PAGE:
The laird of Colzean, for that time captain of a troop of militia and heritors, killed William M’Kergue at Blairquhan miln, Anno 1685.

[69. Kirkmichael parish.]
Item, The laird of Colzean, with the laird of Ballochmiln, shot Gilbert M’Adam in the parish of Kirkmichal, July 1685.

[70.-74. Cumnock parish.]
A party of Highlanders killed Joseph Wilson, David Dun, Simeon Paterson, and other two [John Jamison and John Umphrey], near the water of Kyle, in a moss in Kyle, Anno 1685.

[75.-76. Eaglesham parish.]
The laird of Ardenkeple commanding a party of Highlandmen, killed Robert Lockart and Gabriel Thomson, about that time also.

[77. Evandale parish.]
Likewise William Paterson was shot at Streven, uncertain by whom. 1685.

[78. Dailly parish.]
Also John M’Clorgan was killed at Drummellian’s house in the night time, not known by whom.

[79. Sorn parish.]
John Reid, belonging sometimes to [Wallace of] Craigie’s troop, did, under cloud of night, kill by a shot, one George Wood, about sixteen-years old, without asking one question at him, in Tinkhorn-hill, in Kyle, June 1688.

In sum, their number amounts to seventy eight [, the actual number listed is 79].

Besides these cold blood murders, there were many killed at several skirmishes at Pentland, Bothwel, Airsmoss, &c. while sighting in their own defence, and the defence of the field meetings, the number whereof amounts to about 400, and some odds.’

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Text © Copyright Dr Mark Jardine. All Rights Reserved. Please link to this post on Facebook or other social networks or retweet it, but do not reblog in FULL without the express permission of the author @drmarkjardine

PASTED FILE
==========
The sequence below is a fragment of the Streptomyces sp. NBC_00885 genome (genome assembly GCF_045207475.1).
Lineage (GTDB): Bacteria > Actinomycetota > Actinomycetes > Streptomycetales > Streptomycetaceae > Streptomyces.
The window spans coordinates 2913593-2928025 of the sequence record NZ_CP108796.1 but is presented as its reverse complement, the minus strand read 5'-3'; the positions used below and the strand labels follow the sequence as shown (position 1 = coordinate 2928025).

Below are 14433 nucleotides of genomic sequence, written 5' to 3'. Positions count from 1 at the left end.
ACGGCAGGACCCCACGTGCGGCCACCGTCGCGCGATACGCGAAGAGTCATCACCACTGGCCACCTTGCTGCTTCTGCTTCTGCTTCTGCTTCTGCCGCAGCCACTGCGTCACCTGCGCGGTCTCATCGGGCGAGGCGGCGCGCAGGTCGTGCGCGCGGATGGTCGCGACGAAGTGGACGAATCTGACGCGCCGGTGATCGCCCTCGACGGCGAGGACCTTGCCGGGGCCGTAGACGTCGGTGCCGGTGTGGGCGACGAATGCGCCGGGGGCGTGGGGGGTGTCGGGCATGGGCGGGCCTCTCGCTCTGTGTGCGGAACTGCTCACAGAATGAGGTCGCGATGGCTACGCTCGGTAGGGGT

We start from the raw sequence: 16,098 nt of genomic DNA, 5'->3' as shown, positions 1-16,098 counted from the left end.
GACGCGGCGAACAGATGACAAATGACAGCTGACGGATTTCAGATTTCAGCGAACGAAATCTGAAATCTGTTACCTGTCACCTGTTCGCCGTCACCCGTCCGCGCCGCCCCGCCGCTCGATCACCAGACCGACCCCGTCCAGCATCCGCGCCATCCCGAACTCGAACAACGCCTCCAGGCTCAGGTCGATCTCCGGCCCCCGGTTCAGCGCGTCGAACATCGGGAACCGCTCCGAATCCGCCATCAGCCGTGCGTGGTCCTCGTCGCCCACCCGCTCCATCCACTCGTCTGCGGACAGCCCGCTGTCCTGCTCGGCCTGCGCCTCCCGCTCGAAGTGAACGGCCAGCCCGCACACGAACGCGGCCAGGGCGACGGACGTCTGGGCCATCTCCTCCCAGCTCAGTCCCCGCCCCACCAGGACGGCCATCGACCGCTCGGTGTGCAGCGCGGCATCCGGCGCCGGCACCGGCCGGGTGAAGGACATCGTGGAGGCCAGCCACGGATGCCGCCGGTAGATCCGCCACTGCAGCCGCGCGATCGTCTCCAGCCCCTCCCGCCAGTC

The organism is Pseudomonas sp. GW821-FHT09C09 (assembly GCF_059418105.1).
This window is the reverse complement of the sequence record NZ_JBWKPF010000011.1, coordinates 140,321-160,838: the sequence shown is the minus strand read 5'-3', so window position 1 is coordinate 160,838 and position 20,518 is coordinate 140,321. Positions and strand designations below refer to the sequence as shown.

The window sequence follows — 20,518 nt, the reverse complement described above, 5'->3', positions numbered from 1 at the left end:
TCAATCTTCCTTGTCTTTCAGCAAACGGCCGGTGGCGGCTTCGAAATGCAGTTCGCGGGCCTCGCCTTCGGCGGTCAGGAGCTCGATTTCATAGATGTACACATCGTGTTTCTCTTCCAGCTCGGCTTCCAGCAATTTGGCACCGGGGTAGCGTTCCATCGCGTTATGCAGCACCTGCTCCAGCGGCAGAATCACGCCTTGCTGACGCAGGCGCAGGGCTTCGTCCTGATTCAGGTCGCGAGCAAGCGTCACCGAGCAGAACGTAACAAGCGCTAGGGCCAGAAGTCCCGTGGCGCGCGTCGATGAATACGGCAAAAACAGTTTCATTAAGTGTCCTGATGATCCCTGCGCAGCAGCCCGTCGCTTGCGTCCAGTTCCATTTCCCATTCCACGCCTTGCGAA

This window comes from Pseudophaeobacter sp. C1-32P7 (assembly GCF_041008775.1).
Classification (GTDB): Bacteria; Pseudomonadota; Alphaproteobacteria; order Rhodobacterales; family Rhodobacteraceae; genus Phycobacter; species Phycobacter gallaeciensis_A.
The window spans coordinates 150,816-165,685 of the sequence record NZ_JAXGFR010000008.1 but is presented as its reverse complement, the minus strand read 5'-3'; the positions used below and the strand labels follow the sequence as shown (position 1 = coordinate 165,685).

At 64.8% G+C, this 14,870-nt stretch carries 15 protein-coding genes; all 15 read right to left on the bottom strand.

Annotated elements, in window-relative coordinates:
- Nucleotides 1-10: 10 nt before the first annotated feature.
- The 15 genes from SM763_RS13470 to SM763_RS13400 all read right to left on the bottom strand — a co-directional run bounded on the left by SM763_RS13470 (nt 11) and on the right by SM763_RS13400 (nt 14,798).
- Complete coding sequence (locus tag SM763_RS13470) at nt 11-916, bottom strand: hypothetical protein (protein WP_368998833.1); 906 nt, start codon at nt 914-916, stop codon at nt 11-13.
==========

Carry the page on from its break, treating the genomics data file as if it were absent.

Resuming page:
~ by drmarkjardine on September 18, 2015.

13 Responses to “The Killing Times of 1685: The list of the Dead in Cloud of Witnesses”

  1. […] on the list found Alexander Shields’ A Short Memorial (1690), or on the transcription of that same list found in A Cloud of Witnesses (1714). A similar list derived from Shields was produced by George Ridpath in […]

  2. […] above more-or-less follows the same story as that found in both Cloud of Witnesses and Wodrow. However, it also contains a few tantalising traditions about Hislop, such as where he […]

  3. […] usual, Cloud of Witnesses reproduced Shields’ text with minor spelling changes. (Thomson (ed.), CW, […]

  4. […] list was more or less reproduced by the Cameronians in Cloud of Witnesses in 1714. It was also recycled by George Ridpath in An Answer to the Scotch Presbyterian Eloquence of 1693. […]

  5. […] key source, Alexander Shields’s A Short Memorial. They are George Ridpath’s list of 1693, the list of field killings found in Cloud of Witnesses in 1714, which is a different list from Cloud’s list of graves, and Daniel Defoe’s “list” […]

  6. […] list produced by Shields was the basis for later lists produced by Ridpath in 1693, Cloud of Witnesses in 1714 and Defoe in 1717. Wodrow also used the list in Shields/Cloud as a source for his […]

  7. […] Cloud of Witnesses (1714), which directly recycled Shields’ text, also dates Smith’s death to 1684. […]

  8. […] Cloud of Witnesses followed Shields’ text, but curiously added an exact date: […]

  9. […] usual, Cloud of Witnesses followed Shields’ text: ‘The said Claverhouse, together with the Earl of Dumbarton, and Lieutenant-General Douglas, […]

  10. […] Cloud of Witnesses (1714) also recycled the error in Shields: […]

  11. […] Wodrow was simply an expansion of an entry on the list found in Shields’ A Short Memorial (1690) and Cloud of Witnesses (1714), as it follows exactly the same […]

  12. […] was shot at Strevin [Strathaven], uncertain by whom, 1685’. The same text was also reproduced in Cloud of Witnesses. (Shields, A Short Memorial, 38; Thomson (ed.), CW, […]

  13. […] list in Cloud of Witnesses in 1714, as ever, directly recycled Shields’ text: ‘Peter Ingles his son killed one John Smith in […]